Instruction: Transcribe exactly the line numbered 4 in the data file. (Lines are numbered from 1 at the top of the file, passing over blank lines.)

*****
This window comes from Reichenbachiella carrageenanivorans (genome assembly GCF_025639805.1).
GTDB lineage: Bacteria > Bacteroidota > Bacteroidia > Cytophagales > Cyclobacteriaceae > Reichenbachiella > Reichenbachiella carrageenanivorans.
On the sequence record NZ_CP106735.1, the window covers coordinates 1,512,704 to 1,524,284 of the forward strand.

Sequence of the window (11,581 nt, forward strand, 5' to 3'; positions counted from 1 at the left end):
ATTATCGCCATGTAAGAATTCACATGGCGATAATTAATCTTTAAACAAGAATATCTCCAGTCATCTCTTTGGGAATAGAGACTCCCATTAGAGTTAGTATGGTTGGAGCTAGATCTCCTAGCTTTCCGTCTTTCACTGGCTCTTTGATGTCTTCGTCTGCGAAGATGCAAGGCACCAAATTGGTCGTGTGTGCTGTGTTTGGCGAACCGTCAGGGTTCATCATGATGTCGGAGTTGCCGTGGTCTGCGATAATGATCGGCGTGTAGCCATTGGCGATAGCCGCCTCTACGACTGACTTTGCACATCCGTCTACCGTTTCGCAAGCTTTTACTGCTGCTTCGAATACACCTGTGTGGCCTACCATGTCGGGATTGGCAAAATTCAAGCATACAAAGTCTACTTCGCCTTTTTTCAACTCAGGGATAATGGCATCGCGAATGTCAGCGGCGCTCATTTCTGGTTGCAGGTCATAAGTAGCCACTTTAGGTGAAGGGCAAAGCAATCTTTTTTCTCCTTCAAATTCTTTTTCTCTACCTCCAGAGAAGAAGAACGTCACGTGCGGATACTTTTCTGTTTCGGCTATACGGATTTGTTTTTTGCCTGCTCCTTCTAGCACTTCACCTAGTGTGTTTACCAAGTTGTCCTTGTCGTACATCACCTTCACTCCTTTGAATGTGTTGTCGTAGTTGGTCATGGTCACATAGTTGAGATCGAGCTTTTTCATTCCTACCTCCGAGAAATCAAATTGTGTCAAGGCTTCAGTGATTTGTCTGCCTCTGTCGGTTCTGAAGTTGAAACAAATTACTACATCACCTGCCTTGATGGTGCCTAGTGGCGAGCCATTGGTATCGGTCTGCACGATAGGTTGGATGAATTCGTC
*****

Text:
Sequence of the window (11,581 nt, forward strand, 5' to 3'; positions counted from 1 at the left end):